occupation

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English

Etymology

From Middle English occupacioun, from Middle French occupation, from Latin occupātio.

Pronunciation

  • (US) IPA(key): /ɑkjʊˈpeɪʃən/
  • (file)
  • (UK) IPA(key): /ɒkjʊˈpeɪʃən/
  • Rhymes: -eɪʃən

Noun

occupation (countable and uncountable, plural occupations)

  1. An activity or task with which one occupies oneself; usually specifically the productive activity, service, trade, or craft for which one is regularly paid; a job.
  2. The act, process or state of possessing a place.
  3. The control of a country or region by a hostile army.
    • 2012 April 23, Angelique Chrisafis, “François Hollande on top but far right scores record result in French election”, in the Guardian[1]:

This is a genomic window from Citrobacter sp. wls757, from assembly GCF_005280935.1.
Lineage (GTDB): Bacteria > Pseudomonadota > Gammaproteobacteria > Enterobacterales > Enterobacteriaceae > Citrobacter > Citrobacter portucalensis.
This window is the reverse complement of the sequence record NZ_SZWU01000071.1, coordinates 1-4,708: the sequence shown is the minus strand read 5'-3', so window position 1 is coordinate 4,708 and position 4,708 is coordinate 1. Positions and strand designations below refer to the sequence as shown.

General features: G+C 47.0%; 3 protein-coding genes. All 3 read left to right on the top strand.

The lawyer and twice-divorced mother of three had presented herself as the modern face of her party, trying to strip it of unsavoury overtones after her father's convictions for saying the Nazi occupation of France was not "particularly inhumane".

Synonyms

Translations


French

Etymology

Borrowed from Latin occupātio, occupātiōnem.

Pronunciation

  • (file)

Noun

occupation f (plural occupations)

  1. occupation (the occupying of a territory; something that one spends one's time on, such as a job or a hobby; act of occupying, of being an occupant)

Related terms

Further reading